The Volokh Conspiracy

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The Washington Post Profiles the 5th Circuit

"They don’t care about being invited to elite parties in Georgetown.”


Anne Marimow has taken a deep dive on what I've called the second-most interesting court in the land. Sorry D.C. Circuit, you are fairly predictable at this point. Here is the intro:

Months before the Supreme Court overturned Roe v. Wade, the federal appeals court based in this Southern city cleared the way to ban most abortions in Texas. The same court appeared to jump the line to block the White House's signature coronavirus vaccination mandate and split from other courts to back restrictions on social media companies and constrain President Biden's immigration powers.

The U.S. Court of Appeals for the 5th Circuit in New Orleans has long leaned conservative. But the arrival of a half-dozen judges picked by President Donald Trump — many of them young, ambitious and outspoken — has put the court at the forefront of resistance to the Biden administration's assertions of legal authority and to the regulatory power of federal agencies. Their rulings have at times broken with precedent and exposed rifts among the judges, illustrating Trump's lasting legacy on the powerful set of federal courts that operate one step below the Supreme Court. Even some veteran conservatives on the court have criticized the newcomers for going too far.

Four of the six new judges have worked for Republican politicians in Texas, and some are seen as possible contenders for a future opening on the Supreme Court if a Republican is elected president. With their provocative, colloquial writing styles, the judges are elevating their profiles in far-reaching opinions and public appearances, calling out "cancel culture," wokeness and sometimes even one another.

There is a quote from me:

Josh Blackman, a professor at South Texas College of Law in Houston and close observer of the 5th Circuit, said the Trump appointees are "not going to sit and wait for the percolation that might happen otherwise" when they disagree with past rulings.

"They are more aggressive and willing to follow the law as they see it and let the chips fall where they may," Blackman said. "They don't care about being invited to elite parties in Georgetown."

From Aaron Streett:

Aaron Streett, a Houston-based lawyer who practices before the 5th Circuit and was a law clerk to Chief Justice William H. Rehnquist, said the new judges are at the "leading edge of originalist and textualist ideas percolating up in law reviews and conservative public-interest law firms."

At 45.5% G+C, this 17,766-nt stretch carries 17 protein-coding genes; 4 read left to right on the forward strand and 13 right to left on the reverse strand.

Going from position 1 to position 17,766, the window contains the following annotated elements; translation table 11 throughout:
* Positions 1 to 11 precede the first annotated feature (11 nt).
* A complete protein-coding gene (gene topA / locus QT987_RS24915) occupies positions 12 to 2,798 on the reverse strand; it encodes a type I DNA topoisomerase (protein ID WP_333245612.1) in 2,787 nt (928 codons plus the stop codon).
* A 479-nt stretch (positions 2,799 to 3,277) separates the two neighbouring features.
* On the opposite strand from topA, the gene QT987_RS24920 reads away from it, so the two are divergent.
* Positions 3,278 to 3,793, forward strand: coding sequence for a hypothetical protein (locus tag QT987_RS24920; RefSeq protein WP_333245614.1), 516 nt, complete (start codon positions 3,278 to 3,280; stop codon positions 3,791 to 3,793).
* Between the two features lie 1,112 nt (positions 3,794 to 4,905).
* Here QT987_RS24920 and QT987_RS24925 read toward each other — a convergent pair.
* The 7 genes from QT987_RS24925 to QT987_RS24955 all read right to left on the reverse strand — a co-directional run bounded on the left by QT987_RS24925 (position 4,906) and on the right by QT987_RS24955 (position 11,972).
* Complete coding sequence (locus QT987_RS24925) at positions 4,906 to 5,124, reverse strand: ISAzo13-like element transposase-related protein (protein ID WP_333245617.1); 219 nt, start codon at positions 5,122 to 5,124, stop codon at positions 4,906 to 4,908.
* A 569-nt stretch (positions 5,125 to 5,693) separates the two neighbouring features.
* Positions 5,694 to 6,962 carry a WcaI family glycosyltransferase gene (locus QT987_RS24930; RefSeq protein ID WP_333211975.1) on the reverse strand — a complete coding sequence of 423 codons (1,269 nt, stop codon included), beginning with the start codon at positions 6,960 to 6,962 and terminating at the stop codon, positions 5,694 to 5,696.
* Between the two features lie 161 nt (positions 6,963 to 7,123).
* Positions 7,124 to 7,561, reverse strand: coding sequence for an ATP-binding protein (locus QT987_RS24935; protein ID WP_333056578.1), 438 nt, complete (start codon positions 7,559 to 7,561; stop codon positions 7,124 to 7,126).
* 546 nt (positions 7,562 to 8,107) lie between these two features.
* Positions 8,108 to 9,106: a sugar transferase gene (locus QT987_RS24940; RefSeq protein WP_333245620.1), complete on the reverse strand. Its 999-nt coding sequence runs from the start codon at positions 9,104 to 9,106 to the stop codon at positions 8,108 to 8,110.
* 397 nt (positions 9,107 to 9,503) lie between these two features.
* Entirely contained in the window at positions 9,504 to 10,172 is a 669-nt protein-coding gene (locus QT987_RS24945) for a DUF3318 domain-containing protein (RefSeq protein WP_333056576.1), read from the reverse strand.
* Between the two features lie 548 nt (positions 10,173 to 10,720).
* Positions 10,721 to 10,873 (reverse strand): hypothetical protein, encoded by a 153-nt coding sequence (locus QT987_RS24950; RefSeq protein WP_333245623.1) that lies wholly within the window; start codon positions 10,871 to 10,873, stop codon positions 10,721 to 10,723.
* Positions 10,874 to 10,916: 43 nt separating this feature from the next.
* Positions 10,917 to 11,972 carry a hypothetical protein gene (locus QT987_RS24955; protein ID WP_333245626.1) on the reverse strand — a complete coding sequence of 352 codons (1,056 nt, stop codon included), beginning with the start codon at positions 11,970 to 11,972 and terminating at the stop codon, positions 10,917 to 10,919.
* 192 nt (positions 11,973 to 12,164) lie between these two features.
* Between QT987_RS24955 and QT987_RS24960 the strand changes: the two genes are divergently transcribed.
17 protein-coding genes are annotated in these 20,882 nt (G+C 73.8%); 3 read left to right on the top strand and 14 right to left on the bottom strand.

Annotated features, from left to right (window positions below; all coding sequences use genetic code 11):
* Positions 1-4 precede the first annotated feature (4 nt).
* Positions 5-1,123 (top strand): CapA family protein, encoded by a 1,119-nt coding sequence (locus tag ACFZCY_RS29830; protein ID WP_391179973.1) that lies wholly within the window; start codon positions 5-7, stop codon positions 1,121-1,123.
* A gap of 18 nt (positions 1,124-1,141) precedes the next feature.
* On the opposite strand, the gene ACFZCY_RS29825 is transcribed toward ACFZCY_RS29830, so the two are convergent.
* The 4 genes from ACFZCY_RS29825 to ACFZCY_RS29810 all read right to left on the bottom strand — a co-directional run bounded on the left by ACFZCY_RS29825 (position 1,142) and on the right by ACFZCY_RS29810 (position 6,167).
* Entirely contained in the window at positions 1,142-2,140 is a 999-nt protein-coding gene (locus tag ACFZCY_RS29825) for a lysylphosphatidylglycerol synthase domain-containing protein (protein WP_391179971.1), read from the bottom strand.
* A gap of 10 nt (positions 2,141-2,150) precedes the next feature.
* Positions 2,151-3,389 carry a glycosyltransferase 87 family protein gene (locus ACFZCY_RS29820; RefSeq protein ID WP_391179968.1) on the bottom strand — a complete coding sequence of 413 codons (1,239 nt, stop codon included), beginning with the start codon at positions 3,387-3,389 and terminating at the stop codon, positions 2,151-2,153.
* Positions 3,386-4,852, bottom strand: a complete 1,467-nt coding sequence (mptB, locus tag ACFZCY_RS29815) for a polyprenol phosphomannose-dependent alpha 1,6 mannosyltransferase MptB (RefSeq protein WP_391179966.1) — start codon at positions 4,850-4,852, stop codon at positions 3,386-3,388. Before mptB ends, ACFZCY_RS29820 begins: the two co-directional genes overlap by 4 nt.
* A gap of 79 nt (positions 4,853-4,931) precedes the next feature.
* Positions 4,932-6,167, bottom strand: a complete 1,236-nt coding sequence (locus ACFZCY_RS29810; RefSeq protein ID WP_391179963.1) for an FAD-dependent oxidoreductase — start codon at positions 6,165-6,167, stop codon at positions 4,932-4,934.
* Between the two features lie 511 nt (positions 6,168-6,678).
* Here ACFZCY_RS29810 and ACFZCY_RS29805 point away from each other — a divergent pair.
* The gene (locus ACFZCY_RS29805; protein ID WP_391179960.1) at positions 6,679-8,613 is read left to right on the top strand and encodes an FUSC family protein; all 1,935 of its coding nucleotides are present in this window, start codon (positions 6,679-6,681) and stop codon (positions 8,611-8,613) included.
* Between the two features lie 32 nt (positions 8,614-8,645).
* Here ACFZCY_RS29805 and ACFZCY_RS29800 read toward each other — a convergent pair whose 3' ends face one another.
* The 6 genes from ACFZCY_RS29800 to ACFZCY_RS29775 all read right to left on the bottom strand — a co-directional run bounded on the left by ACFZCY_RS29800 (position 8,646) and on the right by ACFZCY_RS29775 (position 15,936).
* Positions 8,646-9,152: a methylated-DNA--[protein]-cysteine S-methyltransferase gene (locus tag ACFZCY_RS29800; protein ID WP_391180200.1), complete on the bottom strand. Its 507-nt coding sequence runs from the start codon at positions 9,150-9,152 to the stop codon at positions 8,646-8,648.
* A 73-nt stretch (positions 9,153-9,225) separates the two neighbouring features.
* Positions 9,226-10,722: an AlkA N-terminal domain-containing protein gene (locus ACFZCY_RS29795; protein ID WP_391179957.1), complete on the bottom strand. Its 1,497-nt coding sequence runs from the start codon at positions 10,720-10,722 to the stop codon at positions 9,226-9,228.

"You've got really bright, creative judges who are talented writers and popularizers of these jurisprudential principles," Streett said, adding that they are willing to take what the Supreme Court has said in the past decade and "apply those decisions to their fullest logical extent."….

Streett, the Houston-based lawyer, said he believes that the judges are engaging in "strongly felt conversations about principles," without vitriol between the newcomers and the veterans. "I've seen zero evidence of any ill will or bad blood between any of the judges."

And from Alexa Gervasi:

Alexa Gervasi, a former 5th Circuit law clerk who directs the Georgetown Center for the Constitution at Georgetown Law, said it is no surprise that the court is issuing noteworthy rulings in so many significant cases. "The reason it seems like there's so much fire coming from the 5th Circuit is that they are getting really divisive cases," said Gervasi, who also has practiced before the court. "If you send controversial cases to the 5th Circuit, you're going to get controversial opinions." …

But the combination on the 5th Circuit of big personalities and aspirations — and the large volume of highly charged cases — makes the New Orleans bench a standout.

"Everyone wants to have their say. I don't think that's just posturing for the Supreme Court," said Gervasi, noting the number of judges writing separate dissents and concurring opinions.

Read the entire piece, which I think is a balanced take.